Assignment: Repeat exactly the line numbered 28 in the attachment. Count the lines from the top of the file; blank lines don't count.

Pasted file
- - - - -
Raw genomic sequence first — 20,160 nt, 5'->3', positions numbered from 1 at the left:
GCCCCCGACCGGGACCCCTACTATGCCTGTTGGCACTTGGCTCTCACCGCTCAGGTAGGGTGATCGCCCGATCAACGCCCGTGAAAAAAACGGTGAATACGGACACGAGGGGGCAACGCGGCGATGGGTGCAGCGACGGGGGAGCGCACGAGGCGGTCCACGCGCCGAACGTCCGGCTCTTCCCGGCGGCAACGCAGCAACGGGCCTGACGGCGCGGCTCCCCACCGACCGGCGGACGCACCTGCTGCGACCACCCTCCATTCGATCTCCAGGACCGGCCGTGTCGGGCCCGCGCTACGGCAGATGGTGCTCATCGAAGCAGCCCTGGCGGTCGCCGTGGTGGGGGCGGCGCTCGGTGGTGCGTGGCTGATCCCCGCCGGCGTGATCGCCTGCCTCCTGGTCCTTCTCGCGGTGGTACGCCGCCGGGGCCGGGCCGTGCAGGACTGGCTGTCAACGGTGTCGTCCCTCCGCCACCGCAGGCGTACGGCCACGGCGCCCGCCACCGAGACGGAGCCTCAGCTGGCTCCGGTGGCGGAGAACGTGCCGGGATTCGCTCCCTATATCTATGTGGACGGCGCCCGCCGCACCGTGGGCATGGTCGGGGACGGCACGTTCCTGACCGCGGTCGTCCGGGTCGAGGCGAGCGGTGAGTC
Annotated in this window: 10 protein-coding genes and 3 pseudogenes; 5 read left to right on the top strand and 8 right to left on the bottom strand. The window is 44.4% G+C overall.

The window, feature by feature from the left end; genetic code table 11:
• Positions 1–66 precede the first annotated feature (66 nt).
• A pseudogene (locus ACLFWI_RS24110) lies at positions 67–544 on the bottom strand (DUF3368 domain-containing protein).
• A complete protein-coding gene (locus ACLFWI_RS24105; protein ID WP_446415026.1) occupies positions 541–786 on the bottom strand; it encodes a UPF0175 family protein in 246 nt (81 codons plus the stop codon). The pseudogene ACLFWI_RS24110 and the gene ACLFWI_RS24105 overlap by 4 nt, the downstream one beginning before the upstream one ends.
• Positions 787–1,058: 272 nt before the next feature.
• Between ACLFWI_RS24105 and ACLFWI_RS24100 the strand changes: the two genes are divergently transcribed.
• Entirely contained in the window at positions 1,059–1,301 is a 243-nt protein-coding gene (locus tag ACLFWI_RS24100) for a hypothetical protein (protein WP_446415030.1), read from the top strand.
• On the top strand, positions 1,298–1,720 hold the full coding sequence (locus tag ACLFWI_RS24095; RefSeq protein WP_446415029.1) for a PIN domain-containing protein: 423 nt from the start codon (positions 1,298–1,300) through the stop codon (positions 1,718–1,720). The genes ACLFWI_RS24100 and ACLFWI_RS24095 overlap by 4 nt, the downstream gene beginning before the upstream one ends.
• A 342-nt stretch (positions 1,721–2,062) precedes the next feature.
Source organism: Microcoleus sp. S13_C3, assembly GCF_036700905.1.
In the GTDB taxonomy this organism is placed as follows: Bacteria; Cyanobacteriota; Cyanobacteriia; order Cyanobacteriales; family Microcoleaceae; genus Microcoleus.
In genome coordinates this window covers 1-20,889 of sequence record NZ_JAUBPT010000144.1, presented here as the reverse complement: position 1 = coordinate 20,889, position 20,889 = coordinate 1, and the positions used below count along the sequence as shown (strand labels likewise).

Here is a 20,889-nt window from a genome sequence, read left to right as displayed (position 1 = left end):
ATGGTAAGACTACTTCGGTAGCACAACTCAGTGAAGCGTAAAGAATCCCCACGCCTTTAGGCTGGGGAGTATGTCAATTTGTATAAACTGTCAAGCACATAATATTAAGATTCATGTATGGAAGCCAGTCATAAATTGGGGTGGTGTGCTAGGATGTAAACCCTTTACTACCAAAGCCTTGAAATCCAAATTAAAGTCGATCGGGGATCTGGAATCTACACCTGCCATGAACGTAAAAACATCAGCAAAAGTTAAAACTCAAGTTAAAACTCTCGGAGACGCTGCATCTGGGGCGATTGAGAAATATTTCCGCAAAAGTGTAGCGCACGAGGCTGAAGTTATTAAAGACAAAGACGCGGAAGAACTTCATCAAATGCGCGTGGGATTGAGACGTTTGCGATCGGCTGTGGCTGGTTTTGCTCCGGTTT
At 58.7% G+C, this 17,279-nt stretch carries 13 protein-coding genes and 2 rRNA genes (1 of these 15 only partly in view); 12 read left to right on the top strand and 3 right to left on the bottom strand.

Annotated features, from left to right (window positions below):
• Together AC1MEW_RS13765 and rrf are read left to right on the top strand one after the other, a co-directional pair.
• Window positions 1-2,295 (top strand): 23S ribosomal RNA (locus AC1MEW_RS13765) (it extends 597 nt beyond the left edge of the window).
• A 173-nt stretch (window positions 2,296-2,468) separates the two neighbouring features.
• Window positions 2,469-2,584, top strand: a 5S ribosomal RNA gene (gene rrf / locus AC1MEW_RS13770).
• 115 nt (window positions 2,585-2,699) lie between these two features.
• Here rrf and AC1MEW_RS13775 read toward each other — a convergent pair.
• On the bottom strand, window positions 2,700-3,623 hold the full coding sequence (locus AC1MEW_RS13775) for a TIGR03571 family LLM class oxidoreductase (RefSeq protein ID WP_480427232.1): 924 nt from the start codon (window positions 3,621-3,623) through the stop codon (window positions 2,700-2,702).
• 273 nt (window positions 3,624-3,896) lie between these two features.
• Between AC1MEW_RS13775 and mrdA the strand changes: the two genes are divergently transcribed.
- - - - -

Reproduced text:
• Between AC1MEW_RS13775 and mrdA the strand changes: the two genes are divergently transcribed.